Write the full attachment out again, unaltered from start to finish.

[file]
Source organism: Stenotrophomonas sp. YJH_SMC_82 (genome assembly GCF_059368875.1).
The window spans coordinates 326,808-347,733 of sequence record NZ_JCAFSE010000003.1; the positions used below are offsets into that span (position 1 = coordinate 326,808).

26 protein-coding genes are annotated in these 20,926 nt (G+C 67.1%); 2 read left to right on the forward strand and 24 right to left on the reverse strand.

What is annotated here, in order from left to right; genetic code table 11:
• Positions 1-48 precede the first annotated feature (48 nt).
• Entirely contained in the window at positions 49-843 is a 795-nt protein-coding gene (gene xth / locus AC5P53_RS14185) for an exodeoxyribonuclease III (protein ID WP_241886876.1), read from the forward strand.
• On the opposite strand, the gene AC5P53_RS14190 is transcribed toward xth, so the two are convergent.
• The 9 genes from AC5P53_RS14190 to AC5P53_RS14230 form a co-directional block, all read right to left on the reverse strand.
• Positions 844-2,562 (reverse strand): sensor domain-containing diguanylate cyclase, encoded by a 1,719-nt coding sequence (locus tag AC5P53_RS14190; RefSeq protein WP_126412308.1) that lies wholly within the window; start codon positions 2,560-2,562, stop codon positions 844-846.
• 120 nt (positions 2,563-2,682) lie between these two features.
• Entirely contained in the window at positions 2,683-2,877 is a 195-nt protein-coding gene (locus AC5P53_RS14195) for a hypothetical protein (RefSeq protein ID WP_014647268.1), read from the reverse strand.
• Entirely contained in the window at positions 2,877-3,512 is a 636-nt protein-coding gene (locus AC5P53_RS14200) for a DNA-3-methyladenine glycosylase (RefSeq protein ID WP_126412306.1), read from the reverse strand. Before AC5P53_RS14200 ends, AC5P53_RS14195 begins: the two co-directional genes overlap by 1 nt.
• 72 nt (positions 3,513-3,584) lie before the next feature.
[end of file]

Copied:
Source organism: Stenotrophomonas sp. YJH_SMC_82 (genome assembly GCF_059368875.1).
The window spans coordinates 326,808-347,733 of sequence record NZ_JCAFSE010000003.1; the positions used below are offsets into that span (position 1 = coordinate 326,808).

26 protein-coding genes are annotated in these 20,926 nt (G+C 67.1%); 2 read left to right on the forward strand and 24 right to left on the reverse strand.

What is annotated here, in order from left to right; genetic code table 11:
• Positions 1-48 precede the first annotated feature (48 nt).
• Entirely contained in the window at positions 49-843 is a 795-nt protein-coding gene (gene xth / locus AC5P53_RS14185) for an exodeoxyribonuclease III (protein ID WP_241886876.1), read from the forward strand.
• On the opposite strand, the gene AC5P53_RS14190 is transcribed toward xth, so the two are convergent.
• The 9 genes from AC5P53_RS14190 to AC5P53_RS14230 form a co-directional block, all read right to left on the reverse strand.
• Positions 844-2,562 (reverse strand): sensor domain-containing diguanylate cyclase, encoded by a 1,719-nt coding sequence (locus tag AC5P53_RS14190; RefSeq protein WP_126412308.1) that lies wholly within the window; start codon positions 2,560-2,562, stop codon positions 844-846.
• 120 nt (positions 2,563-2,682) lie between these two features.
• Entirely contained in the window at positions 2,683-2,877 is a 195-nt protein-coding gene (locus AC5P53_RS14195) for a hypothetical protein (RefSeq protein ID WP_014647268.1), read from the reverse strand.
• Entirely contained in the window at positions 2,877-3,512 is a 636-nt protein-coding gene (locus AC5P53_RS14200) for a DNA-3-methyladenine glycosylase (RefSeq protein ID WP_126412306.1), read from the reverse strand. Before AC5P53_RS14200 ends, AC5P53_RS14195 begins: the two co-directional genes overlap by 1 nt.
• 72 nt (positions 3,513-3,584) lie before the next feature.